We’re using {{QUERY_ID}} and {{QUERY_RESULTS}} in the payload configuration and passing them to the API Gateway which will use them when exporting to S3 as the name of the file (the ID of the query) and its contents (the result of the query), as described in step 4 above.

Once we save this schedule, we have an automated task that runs every morning at 2 AM, grabs a snapshot of our data and sends it to an API Gateway webhook which exports this to an S3 bucket.

Use case 4: Scheduled resizing of virtual instances

Rockset has support for auto-scaling virtual instances, but if your workload has predictable or well understood usage patterns, you can benefit from scaling your compute resources up or down based on a set schedule.

That way, you can optimize both spend (so that you don’t over-provision resources) and performance (so that you are ready with more compute power when your users want to use the system).

An example could be a B2B use case where your customers work primarily in business hours, let’s say 9 AM to 5 PM throughout the work days, and so you need more compute resources during those times.

To handle this use case, you can create a scheduled query lambda that will call Rockset’s virtual instance endpoint and scale it up and down based on a cron schedule.


Follow these steps:

  1. Create a query lambda with just a select 1 query, since we don’t actually need any specific data for this to work.
  2. Create a schedule for this query lambda. In our case, we want to execute once a day at 9 AM so our cron schedule will be 0 9 * * * and we will set unlimited number of executions so that it runs every day indefinitely.
  3. We’ll call the update virtual instance webhook for the specific VI that we want to scale up. We need to supply the virtual instance ID in the webhook URL, the authentication header with the API key (it needs permissions to edit the VI) and the parameter with the NEW_SIZE set to something like MEDIUM or LARGE in the body of the request.


We can repeat steps 1-3 to create a new schedule for scaling the VI down, changing the cron schedule to something like 5 PM and using a smaller size for the NEW_SIZE parameter.

Use case 5: Setting up data analyst environments

With Rockset’s compute-compute separation, it’s easy to spin up dedicated, isolated and scalable environments for your ad hoc data analysis. Each use case can have its own virtual instance, ensuring that a production workload remains stable and performant, with the best price-performance for that workload.

In this scenario, let’s assume we have data analysts or data scientists who want to run ad hoc SQL queries to explore data and work on various data models as part of a new feature the business wants to roll out. They need access to collections and they need compute resources but we don’t want them to create or scale these resources on their own.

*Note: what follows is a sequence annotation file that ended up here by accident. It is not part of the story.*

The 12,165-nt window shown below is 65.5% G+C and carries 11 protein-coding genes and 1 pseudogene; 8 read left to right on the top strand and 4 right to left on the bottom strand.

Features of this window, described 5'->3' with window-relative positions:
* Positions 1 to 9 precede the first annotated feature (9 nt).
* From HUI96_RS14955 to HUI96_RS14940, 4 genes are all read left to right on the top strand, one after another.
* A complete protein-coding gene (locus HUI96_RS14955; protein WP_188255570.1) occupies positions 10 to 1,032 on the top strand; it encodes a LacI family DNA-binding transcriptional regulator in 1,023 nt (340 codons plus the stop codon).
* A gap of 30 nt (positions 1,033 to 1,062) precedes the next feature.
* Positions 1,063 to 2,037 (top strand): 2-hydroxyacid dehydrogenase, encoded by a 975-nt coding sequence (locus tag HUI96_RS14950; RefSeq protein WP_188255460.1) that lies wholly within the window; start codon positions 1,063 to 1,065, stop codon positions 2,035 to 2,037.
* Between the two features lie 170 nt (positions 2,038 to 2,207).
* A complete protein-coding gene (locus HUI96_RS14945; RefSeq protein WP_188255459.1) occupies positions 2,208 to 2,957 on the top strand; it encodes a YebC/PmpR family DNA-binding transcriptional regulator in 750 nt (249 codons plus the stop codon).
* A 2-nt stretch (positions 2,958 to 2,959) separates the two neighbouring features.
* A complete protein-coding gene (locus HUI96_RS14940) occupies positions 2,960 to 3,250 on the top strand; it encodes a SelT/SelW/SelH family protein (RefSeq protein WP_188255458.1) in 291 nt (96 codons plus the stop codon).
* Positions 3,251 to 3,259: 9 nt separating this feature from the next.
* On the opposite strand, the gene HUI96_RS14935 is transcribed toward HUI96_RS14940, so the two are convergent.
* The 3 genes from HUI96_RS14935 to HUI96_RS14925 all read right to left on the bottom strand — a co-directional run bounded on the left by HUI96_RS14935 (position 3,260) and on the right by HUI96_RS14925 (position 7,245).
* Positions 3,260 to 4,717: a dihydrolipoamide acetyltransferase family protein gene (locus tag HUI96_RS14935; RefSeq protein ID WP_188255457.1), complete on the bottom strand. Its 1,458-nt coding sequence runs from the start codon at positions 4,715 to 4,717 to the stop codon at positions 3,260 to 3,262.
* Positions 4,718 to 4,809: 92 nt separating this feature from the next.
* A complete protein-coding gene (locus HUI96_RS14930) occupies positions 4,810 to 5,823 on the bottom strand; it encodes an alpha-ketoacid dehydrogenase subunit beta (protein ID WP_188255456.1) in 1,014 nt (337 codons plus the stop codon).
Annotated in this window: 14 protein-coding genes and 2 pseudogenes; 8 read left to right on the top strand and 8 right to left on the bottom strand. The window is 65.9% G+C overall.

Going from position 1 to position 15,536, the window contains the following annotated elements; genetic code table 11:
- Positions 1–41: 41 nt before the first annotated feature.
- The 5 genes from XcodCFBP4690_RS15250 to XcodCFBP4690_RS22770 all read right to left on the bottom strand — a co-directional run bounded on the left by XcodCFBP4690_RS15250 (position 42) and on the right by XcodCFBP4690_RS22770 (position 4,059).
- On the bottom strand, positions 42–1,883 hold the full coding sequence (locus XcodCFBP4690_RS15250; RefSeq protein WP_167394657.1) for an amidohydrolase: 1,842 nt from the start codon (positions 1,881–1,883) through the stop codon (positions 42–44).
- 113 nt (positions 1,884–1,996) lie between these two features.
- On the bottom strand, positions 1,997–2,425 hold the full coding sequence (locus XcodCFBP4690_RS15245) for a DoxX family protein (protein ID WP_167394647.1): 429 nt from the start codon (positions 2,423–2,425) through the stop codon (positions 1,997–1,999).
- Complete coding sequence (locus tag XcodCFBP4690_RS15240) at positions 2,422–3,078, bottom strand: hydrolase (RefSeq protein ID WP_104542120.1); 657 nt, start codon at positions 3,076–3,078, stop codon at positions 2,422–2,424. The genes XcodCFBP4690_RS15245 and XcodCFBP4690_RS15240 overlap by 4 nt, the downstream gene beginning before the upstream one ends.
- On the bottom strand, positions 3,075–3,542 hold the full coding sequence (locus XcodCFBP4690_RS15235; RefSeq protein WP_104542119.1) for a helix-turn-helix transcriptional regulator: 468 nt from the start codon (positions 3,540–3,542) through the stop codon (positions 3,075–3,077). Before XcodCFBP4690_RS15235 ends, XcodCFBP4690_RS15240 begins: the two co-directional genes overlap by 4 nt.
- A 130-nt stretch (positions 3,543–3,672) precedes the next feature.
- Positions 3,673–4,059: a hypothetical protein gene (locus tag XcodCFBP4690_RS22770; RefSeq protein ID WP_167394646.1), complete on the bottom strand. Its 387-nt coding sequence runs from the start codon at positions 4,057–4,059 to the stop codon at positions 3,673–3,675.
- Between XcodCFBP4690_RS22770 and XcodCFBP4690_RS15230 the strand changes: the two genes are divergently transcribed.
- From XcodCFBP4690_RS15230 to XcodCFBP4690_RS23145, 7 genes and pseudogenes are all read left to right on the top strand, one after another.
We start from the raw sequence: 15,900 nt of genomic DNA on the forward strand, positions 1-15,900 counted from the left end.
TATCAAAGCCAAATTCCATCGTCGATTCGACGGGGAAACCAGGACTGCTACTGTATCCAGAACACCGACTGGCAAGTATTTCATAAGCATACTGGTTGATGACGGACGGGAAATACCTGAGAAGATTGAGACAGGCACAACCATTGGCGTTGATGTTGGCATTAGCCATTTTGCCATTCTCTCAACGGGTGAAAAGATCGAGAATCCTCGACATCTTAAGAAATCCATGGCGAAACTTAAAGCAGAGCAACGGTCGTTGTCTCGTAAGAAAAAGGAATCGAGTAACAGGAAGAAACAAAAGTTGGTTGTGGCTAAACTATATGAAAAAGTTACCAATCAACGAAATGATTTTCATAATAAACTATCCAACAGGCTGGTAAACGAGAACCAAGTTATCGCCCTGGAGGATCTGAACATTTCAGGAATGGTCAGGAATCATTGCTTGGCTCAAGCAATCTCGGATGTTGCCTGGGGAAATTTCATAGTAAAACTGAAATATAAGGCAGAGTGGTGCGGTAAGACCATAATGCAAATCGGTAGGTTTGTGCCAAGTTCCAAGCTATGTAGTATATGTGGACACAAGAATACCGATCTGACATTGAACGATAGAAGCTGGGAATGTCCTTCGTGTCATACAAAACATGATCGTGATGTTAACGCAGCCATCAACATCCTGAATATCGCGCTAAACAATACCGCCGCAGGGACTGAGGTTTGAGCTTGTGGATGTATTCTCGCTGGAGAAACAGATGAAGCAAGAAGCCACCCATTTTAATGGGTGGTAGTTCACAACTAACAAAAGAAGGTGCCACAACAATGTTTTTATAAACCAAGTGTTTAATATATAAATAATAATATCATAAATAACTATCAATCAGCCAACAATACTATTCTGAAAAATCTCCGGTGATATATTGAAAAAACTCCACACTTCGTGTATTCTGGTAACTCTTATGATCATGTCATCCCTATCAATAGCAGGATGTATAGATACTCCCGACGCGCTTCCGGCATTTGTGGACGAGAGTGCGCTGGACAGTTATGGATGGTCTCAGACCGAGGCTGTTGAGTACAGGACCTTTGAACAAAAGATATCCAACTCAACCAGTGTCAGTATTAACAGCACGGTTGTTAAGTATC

To cater to this requirement, we can create a new virtual instance dedicated to data analysts, ensure that they can’t edit or create VIs by creating a custom RBAC role and assign analysts to that role, and we can then create a scheduled query lambda that will resume the virtual instance every morning so that data analysts have an environment ready when they log into the Rockset console. We could even couple this with use case 2 and create a daily snapshot of production into a separate collection and have the analysts work on that dataset from their virtual instance.


The steps for this use case are similar to the one where we scale the VIs up and down:

  1. Create a query lambda with just a select 1 query, since we don’t actually need any specific data for this to work.
  2. Create a schedule for this query lambda, let’s say daily at 8 AM Monday to Friday and we will limit it to 10 executions because we want this to only work in the next 2 working weeks. Our cron schedule will be 0 8 * * 1-5.
  3. We will call the resume VI endpoint. We need to supply the virtual instance ID in the webhook URL, the authentication header with the API key (it needs permissions to resume the VI). We don’t need any parameters in the body of the request.


That’s it! Now we have a working environment for our data analysts and data scientists that’s up and running for them every work day at 8 AM. We can edit the VI to either auto-suspend after certain number of hours or we can have another scheduled execution which will suspend the VIs at a set schedule.


As demonstrated above, Rockset offers a set of useful features to automate common tasks in building and maintaining data solutions. The rich set of APIs combined with the power of query lambdas and scheduling allow you to implement and automate workflows that are completely hosted and running in Rockset so that you don’t have to rely on 3rd party components or set up infrastructure to automate repeating tasks.

We hope this blog gave you a few ideas on how to do automation in Rockset. Give this a try and let us know how it works!